Understanding Yeast Domestication: Q&A with Troels Prahl
A study on the genetics of brewers yeast was published in September 2016 via the scientific journal Cell. Thanks to a large collaborative group, the study turned out to be the largest one of its kind and White Labs was excited to be a part of the research. To help you understand the findings and how it pertains to the brewing community, we asked White Labs Head of Research and Development Troels Prahl—one of the study’s authors—to give us a summary of the highlights.
How long were you working on this project?
In 2012 White Labs began forming a collaborative group to work on this study, which included San Diego-based biotech companies Synthetic Genomics and Illumina as core partners. A year later we teamed up with a team of Belgian scientists from VIB.
How did we come to partner with VIB on this project?
I was giving a presentation at the World Brewing Congress in 2013 on the genetics of brewers yeast. During that event, I found out Dr. Kevin Verstrepen from VIB also attended and presented on a similar topic. Rather than work on research as competing forces, we decided to make this study a largely collaborative project with the help of several other San Diego- and Belgium-based researchers. In the end, we’re very proud to say these findings came to fruition by a group of people who share a mutual love for beer and science!
Sum it up for us. Can you offer a brief summary on the findings? What are the key conclusions?
We found evidence to prove there are two groups (or clades) of Saccharomyces cerevisiae strains used for commercial brewing and that one of these groups has been heavily domesticated (think: trained) by brewers to specifically work in a brewing environment. Our findings showed yeast domestication is something that has been occurring since the 16th century, even well before brewers understood that yeast existed. For a company like White Labs, this research gives us a new road map to follow when we are pairing strains with new beers or specific conditions. Ultimately, we’ll now have a more targeted approach to studying yeast strains and further refining fermented products.
Why did we start this project? How did everything come to fruition?
Brewing scientists would agree that understanding the genetic code of brewers yeast and comparing data on how these microbes perform in fermentation is extremely interesting and important. The research team at White Labs was very lucky to meet and form a team with several local San Diego scientists that were both homebrewers and beer enthusiats. Plus, we were excited to work with the industry leader in next generation genomic sequencing—Illumina. Thanks to Illumina's technology, we pulled an incredible amount of genetic data that was compared with the yeast properties from our internal strain characterization and experiences from handling the strains daily. By having Synthetic Genomics also involved with the project, they were able to provide a platform for us to house and explore all the data. At this point, we realized we were on to something as there began to be groundbreaking correlations between the genomic data and the performance traits of yeast strains used for beer fermentation.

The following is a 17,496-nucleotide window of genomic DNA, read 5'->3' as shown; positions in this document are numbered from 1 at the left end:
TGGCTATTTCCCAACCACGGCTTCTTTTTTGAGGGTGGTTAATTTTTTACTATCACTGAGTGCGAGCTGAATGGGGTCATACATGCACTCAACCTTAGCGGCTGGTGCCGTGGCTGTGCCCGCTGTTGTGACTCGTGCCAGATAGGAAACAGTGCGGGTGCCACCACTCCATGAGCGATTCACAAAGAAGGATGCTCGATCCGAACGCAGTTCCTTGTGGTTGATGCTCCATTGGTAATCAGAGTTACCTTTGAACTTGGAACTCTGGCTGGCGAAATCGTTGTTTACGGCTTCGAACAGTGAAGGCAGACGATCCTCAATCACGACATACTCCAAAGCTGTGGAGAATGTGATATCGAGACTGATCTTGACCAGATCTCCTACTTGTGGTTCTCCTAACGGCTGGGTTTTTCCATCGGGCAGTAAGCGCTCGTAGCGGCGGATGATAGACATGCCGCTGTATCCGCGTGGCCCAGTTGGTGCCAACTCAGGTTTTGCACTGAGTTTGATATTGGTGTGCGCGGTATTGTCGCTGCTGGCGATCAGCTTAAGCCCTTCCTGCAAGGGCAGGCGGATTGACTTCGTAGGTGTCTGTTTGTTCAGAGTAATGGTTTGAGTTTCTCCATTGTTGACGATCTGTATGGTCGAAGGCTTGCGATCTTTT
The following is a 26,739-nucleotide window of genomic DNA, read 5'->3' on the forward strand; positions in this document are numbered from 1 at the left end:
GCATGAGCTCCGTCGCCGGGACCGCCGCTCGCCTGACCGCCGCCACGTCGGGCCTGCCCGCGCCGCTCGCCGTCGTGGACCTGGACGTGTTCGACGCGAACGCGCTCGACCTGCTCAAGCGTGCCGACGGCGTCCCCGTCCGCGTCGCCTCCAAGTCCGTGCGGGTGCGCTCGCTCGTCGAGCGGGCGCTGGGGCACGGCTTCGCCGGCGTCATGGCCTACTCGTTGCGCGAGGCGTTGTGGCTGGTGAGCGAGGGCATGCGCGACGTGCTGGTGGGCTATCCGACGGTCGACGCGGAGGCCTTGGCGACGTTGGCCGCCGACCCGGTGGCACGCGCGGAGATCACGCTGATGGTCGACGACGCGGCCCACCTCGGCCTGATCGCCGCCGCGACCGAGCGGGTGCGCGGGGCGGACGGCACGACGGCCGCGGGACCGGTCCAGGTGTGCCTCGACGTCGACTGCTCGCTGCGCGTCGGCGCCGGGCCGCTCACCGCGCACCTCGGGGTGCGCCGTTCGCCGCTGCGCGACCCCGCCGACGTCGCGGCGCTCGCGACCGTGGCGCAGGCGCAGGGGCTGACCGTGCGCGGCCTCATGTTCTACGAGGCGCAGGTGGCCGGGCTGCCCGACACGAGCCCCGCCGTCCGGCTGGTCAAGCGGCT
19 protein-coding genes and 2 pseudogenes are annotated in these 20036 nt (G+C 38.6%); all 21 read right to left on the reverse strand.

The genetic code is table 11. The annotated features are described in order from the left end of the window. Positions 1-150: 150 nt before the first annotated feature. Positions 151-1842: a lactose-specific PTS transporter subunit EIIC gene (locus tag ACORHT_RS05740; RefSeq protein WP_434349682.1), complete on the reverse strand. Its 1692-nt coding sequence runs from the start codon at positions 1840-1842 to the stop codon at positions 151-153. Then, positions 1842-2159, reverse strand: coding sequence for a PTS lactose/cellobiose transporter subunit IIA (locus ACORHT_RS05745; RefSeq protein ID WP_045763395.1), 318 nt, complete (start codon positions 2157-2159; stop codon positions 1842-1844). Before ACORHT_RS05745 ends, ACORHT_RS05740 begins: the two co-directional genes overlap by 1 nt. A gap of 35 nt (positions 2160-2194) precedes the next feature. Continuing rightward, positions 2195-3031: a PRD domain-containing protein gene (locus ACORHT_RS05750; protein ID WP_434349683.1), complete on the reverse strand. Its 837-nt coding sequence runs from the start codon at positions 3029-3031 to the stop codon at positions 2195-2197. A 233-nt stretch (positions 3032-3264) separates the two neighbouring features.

When the research was started in 2012, what was the team hoping to understand from all the information?
We wanted to better understand the differences in yeast strains and how each of its performances varies. The findings will help brewers navigate through all of the available yeasts in the world and make sure they use the best option for a specific beer style. We’re thrilled with the outcome, since this data has opened the doors to a lifetime of analysis that we can revisit whenever a relevant problem or idea arises.
How does this information specifically pertain to White Labs and its commitment to being the best yeast company in the world?
As one of the scientific leaders in the brewing industry, White Labs was proud to contribute to this work and help advance research in a field we love so dearly—the art of fermentation! Each day we build an important bridge between science and the brewers that use these wonderful microbes for their beers. White Labs is here to digest and make sense of the data, while also help brewers apply the knowledge.
How will the brewing industry benefit from a study like this?
All brewers are impacted by these advancements in some form, regardless if they are purchasing a pure yeast culture from White Labs and using it without any deeper scientific analysis or choosing to “geek out” on a higher level. Essentially, the yeast that's available and the way it is produced will be positively influenced when a yeast producer is willing to gain more knowledge and work toward being an expert in their trade. I say that we attempt to be like a librarian, who has read all the books and is prepared with a wealth of information to share.
What’s next? Is there follow up to these findings? Will further research be done on the subject?
This is only the beginning. We will continue to explore and encourage the brewing science community to also indulge in the data. Whenever there is a new project that investigates an existing problem, the findings become a great resource for future research. We hope this study attracts others to follow suit and further explore the art of fermentation!